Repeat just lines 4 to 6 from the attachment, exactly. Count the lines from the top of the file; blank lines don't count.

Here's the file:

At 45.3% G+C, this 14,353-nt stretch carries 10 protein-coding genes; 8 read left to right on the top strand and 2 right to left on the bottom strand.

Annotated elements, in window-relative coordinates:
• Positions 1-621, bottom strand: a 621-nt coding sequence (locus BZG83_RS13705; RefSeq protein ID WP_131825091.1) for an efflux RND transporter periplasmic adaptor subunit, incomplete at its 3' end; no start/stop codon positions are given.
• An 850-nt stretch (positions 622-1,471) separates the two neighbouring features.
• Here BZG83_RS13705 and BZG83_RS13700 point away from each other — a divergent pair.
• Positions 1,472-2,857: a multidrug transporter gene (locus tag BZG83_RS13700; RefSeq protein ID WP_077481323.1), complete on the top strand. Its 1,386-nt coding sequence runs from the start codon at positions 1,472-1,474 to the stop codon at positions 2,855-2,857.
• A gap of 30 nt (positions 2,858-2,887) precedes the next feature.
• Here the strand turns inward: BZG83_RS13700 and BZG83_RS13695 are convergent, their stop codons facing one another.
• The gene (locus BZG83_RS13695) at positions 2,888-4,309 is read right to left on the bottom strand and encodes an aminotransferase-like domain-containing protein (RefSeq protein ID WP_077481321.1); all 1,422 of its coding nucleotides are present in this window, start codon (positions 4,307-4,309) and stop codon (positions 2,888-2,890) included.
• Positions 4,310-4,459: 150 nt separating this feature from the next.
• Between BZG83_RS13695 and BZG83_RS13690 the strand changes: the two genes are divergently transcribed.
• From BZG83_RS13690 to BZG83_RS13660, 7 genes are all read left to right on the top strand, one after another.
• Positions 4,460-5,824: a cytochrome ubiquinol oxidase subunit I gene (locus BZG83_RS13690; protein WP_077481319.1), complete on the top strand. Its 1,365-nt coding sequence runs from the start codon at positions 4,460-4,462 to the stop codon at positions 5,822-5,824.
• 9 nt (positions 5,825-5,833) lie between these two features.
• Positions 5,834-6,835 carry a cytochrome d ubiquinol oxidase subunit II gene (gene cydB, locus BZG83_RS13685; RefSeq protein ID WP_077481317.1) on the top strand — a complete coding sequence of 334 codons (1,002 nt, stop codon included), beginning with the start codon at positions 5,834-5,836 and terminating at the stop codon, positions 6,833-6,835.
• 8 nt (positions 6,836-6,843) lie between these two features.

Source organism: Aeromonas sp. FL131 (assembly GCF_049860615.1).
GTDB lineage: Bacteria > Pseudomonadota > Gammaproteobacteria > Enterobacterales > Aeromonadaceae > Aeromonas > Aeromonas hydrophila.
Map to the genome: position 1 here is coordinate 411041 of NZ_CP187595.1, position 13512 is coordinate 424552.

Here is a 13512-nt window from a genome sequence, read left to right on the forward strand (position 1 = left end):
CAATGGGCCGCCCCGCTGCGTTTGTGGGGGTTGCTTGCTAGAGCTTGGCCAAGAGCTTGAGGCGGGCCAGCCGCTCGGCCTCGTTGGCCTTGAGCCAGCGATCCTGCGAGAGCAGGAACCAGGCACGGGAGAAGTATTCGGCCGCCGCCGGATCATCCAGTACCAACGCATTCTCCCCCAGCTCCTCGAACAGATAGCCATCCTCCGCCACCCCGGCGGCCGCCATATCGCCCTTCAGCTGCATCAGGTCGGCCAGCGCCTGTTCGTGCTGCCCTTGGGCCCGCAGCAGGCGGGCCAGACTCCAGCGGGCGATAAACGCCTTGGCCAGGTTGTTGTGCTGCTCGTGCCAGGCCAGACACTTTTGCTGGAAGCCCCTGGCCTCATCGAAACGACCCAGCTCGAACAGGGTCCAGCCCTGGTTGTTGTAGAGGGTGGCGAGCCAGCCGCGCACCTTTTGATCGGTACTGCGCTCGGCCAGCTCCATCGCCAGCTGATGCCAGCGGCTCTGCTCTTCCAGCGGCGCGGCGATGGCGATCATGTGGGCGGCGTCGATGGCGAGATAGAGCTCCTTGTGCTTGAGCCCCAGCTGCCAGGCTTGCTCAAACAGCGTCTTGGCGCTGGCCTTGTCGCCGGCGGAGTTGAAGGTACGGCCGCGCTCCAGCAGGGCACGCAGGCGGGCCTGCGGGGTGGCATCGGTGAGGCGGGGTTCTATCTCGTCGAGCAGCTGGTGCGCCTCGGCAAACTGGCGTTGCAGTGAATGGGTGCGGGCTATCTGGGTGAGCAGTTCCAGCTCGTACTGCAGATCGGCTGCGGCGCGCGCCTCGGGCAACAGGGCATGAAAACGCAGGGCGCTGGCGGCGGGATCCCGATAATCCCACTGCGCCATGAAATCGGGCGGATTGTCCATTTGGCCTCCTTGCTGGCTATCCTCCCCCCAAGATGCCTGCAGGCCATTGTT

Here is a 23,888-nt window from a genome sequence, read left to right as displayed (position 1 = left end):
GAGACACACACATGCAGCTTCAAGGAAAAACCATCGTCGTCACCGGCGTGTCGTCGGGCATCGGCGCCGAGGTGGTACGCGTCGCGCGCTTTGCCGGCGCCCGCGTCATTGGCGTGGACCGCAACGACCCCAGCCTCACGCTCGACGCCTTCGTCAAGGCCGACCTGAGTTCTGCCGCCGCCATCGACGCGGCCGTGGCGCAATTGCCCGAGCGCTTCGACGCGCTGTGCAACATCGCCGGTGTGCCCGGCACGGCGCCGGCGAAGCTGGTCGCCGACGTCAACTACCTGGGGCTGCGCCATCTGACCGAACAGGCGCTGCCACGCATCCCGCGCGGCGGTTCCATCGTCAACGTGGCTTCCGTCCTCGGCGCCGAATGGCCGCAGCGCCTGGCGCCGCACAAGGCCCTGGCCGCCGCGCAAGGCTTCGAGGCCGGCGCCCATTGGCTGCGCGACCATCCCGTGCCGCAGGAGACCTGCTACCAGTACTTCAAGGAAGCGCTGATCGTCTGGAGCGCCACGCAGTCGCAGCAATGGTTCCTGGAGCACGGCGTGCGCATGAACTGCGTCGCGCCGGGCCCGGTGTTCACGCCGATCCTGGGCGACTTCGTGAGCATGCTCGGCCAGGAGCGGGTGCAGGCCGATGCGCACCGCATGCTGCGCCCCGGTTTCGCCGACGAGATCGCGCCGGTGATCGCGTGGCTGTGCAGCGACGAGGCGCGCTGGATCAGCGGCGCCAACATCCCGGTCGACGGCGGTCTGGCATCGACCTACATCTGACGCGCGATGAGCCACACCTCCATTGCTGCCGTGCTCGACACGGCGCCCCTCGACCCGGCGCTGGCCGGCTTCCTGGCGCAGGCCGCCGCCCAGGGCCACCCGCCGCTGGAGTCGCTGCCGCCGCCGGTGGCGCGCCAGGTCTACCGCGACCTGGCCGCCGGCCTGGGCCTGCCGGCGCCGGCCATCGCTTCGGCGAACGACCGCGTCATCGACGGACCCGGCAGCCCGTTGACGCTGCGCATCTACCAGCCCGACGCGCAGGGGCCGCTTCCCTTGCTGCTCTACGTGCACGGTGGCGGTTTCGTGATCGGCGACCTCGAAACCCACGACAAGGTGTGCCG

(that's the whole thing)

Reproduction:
• An 850-nt stretch (positions 622-1,471) separates the two neighbouring features.
• Here BZG83_RS13705 and BZG83_RS13700 point away from each other — a divergent pair.
• Positions 1,472-2,857: a multidrug transporter gene (locus tag BZG83_RS13700; RefSeq protein ID WP_077481323.1), complete on the top strand. Its 1,386-nt coding sequence runs from the start codon at positions 1,472-1,474 to the stop codon at positions 2,855-2,857.